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Los Angeles Angels’ Albert Pujols passes Willie Mays on all-time home run list

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ANAHEIM, Calif. — Los Angeles Angels slugger Albert Pujols passed Willie Mays for fifth place on the career home run list, hitting No. 661 on Friday night against Texas.

The 40-year-old Pujols connected for a solo homer with one out in the fifth inning. He sent Wes Benjamin‘s fastball on a 1-2 count over the wall in left field.

Pujols has hit five homers this season. He tied Mays last Sunday at Colorado.

It is only Pujols’ second home run since Aug. 4. He now trails only Barry Bonds (762), Hank Aaron (755), Babe Ruth (714) and Alex Rodriguez (696).

The Angels quickly congratulated Pujols on Twitter.

Pujols has one more season left on his contract with the Angels after this year.

Benjamin was the 428th different pitcher Pujols homered against in his career. Only Bonds has homered against more (449).

The Associated Press contributed to this report.



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Chicago White Sox decline options on Edwin Encarnacion, Gio Gonzalez

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CHICAGO — The Chicago White Sox have declined a $12 million option for designated hitter Edwin Encarnacion and a $7 million option for left-hander Gio Gonzalez.

The team announced the moves Friday, making both players free agents. Encarnacion’s deal did not include a buyout, while Gonzalez will receive $500,000.

The team also exercised a $3.5 million option on utility man Leury Garcia, reinstated right-hander Michael Kopech from the restricted list and activated righty Jimmy Lambert from the 60-day injured list. The club lost infielder Yolmer Sanchez on waivers to the Baltimore Orioles.

The 37-year-old Encarnacion hit .157 with 10 home runs during the shortened 60-game season. His .377 slugging percentage was the lowest in his 16-year career and his first time below .450 since 2009.

Gonzalez, 35, had a 4.83 ERA in 12 appearances, including four starts. The 13-year veteran struck out 9.7 batters per nine innings, his best rate since 2009.

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Corey Kluber becomes free agent after Texas Rangers pass on $18M option

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ARLINGTON, Texas — The Texas Rangers on Friday declined the $18 million contract option on right-hander Corey Kluber, who lasted just one inning in his only start before a shoulder injury ended his season.

Kluber gets a $1 million buyout, and the club has said it is interested in re-signing Kluber to a less expensive deal.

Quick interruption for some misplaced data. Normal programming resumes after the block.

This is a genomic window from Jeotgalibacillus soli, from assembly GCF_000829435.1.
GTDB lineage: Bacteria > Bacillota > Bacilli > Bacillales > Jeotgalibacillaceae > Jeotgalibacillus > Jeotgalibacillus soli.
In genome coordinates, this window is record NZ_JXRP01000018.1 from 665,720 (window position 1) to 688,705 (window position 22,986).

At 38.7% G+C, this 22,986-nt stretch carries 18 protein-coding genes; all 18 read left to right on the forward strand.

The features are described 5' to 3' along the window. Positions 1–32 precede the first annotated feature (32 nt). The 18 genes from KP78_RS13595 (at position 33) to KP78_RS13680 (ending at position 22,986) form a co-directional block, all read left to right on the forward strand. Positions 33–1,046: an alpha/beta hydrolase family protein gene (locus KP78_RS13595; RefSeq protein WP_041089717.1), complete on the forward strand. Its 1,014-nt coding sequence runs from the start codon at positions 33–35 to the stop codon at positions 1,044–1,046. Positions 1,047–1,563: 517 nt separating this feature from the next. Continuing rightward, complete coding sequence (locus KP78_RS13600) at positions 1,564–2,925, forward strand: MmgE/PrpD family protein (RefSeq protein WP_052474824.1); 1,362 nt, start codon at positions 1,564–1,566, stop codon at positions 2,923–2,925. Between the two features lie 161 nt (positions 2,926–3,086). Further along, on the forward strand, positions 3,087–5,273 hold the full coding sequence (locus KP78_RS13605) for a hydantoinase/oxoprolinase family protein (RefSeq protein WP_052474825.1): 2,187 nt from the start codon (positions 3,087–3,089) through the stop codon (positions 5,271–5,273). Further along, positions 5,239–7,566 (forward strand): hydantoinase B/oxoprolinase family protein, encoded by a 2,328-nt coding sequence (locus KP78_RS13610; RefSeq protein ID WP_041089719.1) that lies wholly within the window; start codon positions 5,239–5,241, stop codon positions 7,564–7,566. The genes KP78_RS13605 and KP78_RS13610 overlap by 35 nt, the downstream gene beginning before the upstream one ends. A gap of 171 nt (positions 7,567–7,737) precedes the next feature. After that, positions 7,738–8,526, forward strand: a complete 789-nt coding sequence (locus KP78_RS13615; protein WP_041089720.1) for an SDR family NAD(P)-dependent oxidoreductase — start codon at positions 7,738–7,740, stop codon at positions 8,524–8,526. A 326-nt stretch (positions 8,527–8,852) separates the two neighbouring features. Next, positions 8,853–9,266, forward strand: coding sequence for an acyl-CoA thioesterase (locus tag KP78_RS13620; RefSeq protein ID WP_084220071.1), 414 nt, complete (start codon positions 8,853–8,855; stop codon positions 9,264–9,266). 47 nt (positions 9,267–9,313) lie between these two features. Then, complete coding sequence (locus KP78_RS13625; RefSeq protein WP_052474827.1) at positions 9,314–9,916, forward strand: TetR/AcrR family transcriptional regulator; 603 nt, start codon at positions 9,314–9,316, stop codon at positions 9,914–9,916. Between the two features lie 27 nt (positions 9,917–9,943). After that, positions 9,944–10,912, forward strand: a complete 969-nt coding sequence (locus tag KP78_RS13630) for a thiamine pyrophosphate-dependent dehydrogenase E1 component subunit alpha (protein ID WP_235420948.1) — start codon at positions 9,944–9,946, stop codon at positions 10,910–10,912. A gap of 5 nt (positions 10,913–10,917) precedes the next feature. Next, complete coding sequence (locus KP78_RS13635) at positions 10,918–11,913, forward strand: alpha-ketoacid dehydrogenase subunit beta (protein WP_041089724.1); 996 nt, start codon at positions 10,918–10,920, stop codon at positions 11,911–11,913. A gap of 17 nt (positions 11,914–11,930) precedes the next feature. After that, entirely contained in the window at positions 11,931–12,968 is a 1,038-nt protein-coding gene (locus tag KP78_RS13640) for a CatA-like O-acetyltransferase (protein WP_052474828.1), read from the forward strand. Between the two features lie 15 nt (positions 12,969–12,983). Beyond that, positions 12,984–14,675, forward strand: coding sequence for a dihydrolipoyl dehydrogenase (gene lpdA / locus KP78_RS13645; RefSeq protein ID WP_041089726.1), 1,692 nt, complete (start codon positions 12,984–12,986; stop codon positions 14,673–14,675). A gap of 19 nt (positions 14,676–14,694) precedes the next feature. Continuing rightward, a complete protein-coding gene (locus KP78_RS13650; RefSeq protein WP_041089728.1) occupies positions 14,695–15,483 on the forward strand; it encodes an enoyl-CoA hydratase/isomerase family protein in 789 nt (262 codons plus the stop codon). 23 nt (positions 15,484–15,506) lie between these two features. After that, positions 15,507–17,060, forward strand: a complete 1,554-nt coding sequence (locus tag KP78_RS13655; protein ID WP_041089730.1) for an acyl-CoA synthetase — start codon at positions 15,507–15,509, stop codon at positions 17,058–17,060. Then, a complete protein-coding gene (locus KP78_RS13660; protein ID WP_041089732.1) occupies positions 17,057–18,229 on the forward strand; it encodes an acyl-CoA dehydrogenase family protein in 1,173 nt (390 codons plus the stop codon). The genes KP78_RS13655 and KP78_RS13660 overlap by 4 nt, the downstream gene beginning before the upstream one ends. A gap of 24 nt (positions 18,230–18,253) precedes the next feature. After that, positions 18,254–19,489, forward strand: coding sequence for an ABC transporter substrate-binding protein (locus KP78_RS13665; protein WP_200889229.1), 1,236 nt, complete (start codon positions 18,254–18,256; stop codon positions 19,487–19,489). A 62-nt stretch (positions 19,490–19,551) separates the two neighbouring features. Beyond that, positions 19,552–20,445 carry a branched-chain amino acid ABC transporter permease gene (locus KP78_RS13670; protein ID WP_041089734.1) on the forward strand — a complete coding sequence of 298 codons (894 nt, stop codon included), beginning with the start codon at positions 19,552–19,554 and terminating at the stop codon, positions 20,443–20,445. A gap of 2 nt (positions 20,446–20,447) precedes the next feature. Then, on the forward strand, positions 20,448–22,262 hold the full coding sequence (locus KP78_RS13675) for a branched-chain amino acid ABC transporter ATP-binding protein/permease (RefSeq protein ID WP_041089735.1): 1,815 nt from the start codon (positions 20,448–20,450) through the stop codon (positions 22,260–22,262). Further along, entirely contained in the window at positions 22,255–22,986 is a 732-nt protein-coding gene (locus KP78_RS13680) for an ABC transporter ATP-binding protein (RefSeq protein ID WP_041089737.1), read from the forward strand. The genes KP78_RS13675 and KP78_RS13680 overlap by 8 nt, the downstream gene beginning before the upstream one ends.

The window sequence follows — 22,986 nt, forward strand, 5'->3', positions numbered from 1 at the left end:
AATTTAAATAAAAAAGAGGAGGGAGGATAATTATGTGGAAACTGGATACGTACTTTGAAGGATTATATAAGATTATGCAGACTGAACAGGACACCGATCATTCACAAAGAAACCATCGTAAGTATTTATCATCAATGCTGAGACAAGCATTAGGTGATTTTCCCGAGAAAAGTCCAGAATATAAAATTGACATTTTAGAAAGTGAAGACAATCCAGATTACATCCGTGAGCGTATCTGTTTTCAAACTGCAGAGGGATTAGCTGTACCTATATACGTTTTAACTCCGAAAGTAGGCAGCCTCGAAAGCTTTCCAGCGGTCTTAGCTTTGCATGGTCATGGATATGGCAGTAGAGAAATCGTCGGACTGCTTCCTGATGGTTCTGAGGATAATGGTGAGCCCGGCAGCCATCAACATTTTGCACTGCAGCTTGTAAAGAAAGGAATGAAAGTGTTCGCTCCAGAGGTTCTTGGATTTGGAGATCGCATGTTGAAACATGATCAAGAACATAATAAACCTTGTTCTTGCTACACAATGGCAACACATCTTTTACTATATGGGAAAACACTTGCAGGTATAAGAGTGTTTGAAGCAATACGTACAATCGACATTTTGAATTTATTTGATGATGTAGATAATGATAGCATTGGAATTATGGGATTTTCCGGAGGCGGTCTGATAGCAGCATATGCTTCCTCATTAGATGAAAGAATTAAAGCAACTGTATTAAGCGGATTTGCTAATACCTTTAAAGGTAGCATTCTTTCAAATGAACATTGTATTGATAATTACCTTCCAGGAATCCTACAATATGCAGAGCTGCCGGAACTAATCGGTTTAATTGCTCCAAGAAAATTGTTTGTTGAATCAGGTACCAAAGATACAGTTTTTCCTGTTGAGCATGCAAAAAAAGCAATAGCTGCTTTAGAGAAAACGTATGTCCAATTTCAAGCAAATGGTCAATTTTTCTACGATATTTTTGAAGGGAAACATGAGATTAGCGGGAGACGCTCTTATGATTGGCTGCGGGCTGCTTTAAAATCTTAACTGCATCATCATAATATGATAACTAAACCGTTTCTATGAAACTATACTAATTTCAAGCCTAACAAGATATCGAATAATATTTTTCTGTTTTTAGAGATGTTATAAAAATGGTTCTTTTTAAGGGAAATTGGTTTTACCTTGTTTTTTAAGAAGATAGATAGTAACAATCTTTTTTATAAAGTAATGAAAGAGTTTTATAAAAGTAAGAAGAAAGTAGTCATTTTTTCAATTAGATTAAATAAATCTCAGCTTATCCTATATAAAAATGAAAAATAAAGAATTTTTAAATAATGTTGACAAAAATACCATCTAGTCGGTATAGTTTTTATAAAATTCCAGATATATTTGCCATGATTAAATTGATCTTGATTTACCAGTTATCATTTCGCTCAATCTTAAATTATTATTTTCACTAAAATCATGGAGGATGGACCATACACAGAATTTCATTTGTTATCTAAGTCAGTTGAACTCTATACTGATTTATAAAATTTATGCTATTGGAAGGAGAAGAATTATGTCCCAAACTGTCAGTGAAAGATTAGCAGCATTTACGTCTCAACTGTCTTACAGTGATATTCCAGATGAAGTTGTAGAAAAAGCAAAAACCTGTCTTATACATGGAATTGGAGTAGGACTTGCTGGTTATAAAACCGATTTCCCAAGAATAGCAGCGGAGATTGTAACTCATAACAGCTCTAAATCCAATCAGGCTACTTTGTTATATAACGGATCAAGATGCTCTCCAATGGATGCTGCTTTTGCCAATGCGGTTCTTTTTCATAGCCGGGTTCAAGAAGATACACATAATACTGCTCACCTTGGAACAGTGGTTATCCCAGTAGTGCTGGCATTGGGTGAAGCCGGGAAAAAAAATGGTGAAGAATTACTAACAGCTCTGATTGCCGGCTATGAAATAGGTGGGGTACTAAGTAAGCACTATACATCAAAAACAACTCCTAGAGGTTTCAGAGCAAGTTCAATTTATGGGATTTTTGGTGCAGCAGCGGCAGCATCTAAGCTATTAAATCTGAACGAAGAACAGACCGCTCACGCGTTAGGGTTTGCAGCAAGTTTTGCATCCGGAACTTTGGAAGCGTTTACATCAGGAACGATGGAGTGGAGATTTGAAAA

The Rangers acquired the two-time Cy Young Award winner from Cleveland last offseason in exchange for hard-throwing reliever Emmanuel Clase, who was suspended 80 games after testing positive for a banned performance-enhancing substance.

Kluber threw 18 pitches in his only inning for the Rangers, leaving with shoulder tightness in a 5-2 loss to Colorado in the third game of the season. The 34-year-old was diagnosed with a small tear in his shoulder muscle the next day.

It was Kluber’s first appearance with a team other than Cleveland, and his first start in almost 15 months after his right forearm was broken by a line drive in what ended up being his final start for the Indians on May 1, 2019. Kluber was close to returning later that season when an oblique injury sidelined him again.

Kluber’s five-year run as an Opening Day starter ended this past season. He was 98-58 with a 3.16 ERA for the Indians and pitched at least 200 innings five straight seasons before breaking his forearm.

The Rangers planned to have Lance Lynn, Mike Minor and Kluber as their top three starters this past season. Lynn is all that remains for now. Texas hung on to its best pitcher despite being out of contention at the trading deadline in the pandemic-shortened season. Minor was traded to Oakland for two minor leaguers.

Texas also assigned right-hander Luke Farrell to the minor leagues, and right-handed reliever Ian Gibaut was sent to Minnesota on a waiver claim.

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Major League Baseball cancels owners meetings, winter meetings due to COVID-19

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After shortening the 2020 Major League Baseball regular season, the COVID-19 pandemic is already impacting the offseason, as the league announced Friday the cancellation of both the owners meetings in November and the winter meetings in December. Instead, agendas will be conducted virtually as needed.

The cancellation of the winter meetings is a big blow to the sport because it’s the annual time for organizations — both on the major league and minor league side — to come together in one place. Job fairs, trade shows and award announcements are normal winter meetings events, along with trade talks. None will take place in person in 2020.

The general managers meetings, held in early November, had already been canceled. The owners meetings were scheduled for Nov. 17-19 in Arlington, Texas, while the winter meetings were to be held Dec. 7-10 in nearby Dallas.

Baseball has not announced any changes to the schedule for spring training, but it’s possible it won’t start on time, according to sources familiar with the situation.

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